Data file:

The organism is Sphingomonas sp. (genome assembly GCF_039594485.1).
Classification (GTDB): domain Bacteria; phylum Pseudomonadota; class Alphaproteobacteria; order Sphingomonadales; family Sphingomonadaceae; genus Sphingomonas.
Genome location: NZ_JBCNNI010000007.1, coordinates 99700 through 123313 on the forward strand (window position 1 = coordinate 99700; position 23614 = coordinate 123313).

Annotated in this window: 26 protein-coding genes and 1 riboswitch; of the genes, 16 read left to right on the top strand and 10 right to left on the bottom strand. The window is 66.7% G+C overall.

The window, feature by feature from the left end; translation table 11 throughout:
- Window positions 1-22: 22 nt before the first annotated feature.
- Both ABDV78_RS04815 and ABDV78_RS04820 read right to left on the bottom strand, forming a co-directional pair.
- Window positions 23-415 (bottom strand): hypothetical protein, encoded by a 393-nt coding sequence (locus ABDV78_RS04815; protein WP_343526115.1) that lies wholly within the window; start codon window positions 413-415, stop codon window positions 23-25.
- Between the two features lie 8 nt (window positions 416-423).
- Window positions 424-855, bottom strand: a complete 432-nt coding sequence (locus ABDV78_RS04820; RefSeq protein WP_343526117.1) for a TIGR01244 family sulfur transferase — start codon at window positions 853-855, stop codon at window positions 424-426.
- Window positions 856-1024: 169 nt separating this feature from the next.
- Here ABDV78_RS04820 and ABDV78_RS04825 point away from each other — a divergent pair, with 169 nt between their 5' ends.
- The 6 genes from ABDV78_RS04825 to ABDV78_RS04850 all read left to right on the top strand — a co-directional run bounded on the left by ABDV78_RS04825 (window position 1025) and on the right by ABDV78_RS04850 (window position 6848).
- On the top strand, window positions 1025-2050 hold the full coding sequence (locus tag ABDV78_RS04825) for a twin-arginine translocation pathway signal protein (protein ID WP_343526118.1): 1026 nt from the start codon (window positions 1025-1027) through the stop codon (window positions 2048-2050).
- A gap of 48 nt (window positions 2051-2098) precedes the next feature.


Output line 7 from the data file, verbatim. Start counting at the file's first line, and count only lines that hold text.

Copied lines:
- Both ABDV78_RS04815 and ABDV78_RS04820 read right to left on the bottom strand, forming a co-directional pair.